Tuesday, September 27, 2016

Love Stories Are Not Necessarily Romances

I receive a lot of submissions for stories claiming to be romance but, in reality, these are just stories with either romantic elements or love stories. Although these stories share many of the same characteristics, they aren't quite the same thing. It is important for writers to know exactly what the genre is that they write so they can better market it to readers, editors and agents.

So what is a romance? Let's keep this short and sweet today.

When we think of a romance genre, we need to start with the central story arc. These are stories about relationships. When we read a romance, we are following the two characters as they grow together into a stronger relationship. The ultimate goal here is to get them to a happily ever after. This may or may not be marriage.

The level of sensuality is not a factor in romance. A lot of people feel that the sex level needs to be there for it to be a romance. They often believe if there is no sex, then it is women's fiction. Nope! Not the case! It is all about the relationship building.

Love stories have a focus on other elements and the relationship is not the key here. These stories may also end up without a happily ever after.

When I talk to authors during pitch sessions I often find myself really listening to what the authors are saying. If they spend the entire pitch (or query) talking about how the two are coming together, then we are likely listening to a romance. If the emphasis is on other elements, then we might be talking about love stories.

So, to test this, tell someone about your story, or simply tape yourself talking. Don't read the memorized pitch or read anything. Just talk. Then go back and listen to what is stressed. This will tell you a lot about what genre you write.

Monday, September 26, 2016

I Give You Permission To Struggle

Things are not always going to be easy when you are a writer.

I know this sounds like a "Captain Obvious" comment, and maybe it is. Unfortunately, as authors, we are often obsessed with making every day of writing perfect and every scene we write, the best ever. We beat ourselves up when we have a bad writing day, or if we get a review from "some jerk on Amazon who clearly doesn't get it."

Look, I get it! These are not things that we want to happen in our writing career, but these things will happen. And you do have permission to struggle every now and then with your writing.

You have permission to spend your entire day just attempting to get 500 words written.

You have permission to write a totally sucky scene just to throw it away the next day.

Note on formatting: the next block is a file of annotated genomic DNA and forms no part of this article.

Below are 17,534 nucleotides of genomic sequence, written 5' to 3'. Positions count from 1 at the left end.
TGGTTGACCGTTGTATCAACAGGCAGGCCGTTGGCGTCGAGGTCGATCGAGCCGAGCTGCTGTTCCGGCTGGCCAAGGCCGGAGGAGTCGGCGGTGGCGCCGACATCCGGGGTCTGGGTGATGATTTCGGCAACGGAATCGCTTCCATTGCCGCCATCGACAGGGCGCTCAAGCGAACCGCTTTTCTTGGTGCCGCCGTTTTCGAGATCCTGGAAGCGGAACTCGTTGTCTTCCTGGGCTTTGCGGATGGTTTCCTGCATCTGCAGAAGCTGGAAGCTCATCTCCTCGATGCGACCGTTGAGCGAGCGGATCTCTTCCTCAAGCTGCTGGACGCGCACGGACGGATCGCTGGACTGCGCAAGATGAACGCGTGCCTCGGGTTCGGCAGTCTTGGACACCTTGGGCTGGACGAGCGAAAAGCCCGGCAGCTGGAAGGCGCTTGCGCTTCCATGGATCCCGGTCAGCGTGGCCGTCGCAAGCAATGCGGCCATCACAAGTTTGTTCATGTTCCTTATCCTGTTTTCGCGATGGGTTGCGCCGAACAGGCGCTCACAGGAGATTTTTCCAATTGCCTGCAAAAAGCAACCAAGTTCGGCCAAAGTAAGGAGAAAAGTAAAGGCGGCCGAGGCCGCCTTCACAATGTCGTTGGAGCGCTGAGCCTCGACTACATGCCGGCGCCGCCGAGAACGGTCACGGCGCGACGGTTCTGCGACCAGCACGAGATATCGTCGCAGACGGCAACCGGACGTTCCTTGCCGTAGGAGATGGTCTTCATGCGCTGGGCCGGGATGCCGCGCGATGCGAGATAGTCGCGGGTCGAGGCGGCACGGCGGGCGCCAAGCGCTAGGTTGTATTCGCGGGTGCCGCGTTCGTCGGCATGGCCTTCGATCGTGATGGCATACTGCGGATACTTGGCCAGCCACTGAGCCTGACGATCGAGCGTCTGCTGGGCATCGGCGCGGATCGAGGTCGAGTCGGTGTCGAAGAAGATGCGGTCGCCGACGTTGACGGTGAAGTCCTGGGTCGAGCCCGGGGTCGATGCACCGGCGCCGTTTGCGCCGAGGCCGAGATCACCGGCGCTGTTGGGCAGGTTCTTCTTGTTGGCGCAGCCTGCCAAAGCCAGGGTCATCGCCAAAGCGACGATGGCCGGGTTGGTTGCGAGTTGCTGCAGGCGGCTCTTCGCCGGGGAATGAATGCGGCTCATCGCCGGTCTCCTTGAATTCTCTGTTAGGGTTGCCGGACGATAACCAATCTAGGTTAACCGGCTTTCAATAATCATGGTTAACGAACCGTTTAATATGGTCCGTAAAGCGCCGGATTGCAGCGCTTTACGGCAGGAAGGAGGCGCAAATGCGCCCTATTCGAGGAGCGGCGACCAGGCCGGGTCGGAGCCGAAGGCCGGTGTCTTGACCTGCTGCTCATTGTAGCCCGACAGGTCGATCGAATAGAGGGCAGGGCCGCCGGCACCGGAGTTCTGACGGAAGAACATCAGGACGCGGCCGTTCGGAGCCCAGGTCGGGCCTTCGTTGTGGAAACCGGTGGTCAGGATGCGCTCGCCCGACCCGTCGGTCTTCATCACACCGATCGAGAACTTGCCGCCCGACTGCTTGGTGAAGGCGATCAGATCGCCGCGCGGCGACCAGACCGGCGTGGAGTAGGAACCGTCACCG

But here is the thing. Tomorrow will be better. Tomorrow things will probably go well for you and the words will flow endlessly. Tomorrow you will find divine inspiration and every word you write will be golden.

I don't know if you remember Martin Landau's Oscar speech from a while ago, but he went on and on about the "peaks and valleys" of his career. Like Mr. Landau, you too will have those struggles. But it is OK. You will make it through it.

Just a little motivation for a Monday.

Friday, September 23, 2016

Proving Yourself Takes Time

I am always talking about how much time it takes in publishing. There is the time it takes to get responses back from agents and certainly the time it takes to get that contract. But time also plays a huge role in establishing yourself as an author. It takes time to prove yourself to everyone out there.

First of all, it takes time for your readers to warm up to you. Sure, your first book may be amazing, but often, readers want to see if your 2nd, 3rd and even 4th book is going to live up to that reputation. There are simply a lot of "one-hit-wonders" out there so be aware that your first book may just be average in sales, but that doesn't mean the book is bad. You are just getting introduced to a lot of new readers.

Secondly, it is going to take some time to prove yourself to those editors and agents. Although you might want to be a part of that continuity or that upcoming anthology, the editors are simply not going to toss that project your direction right from the start. They want to see how well you work. They want to see how well you take feedback. And they want to see where your writing is really going in terms of your voice. You might feel your voice fits with that project, but the editors might see it another way.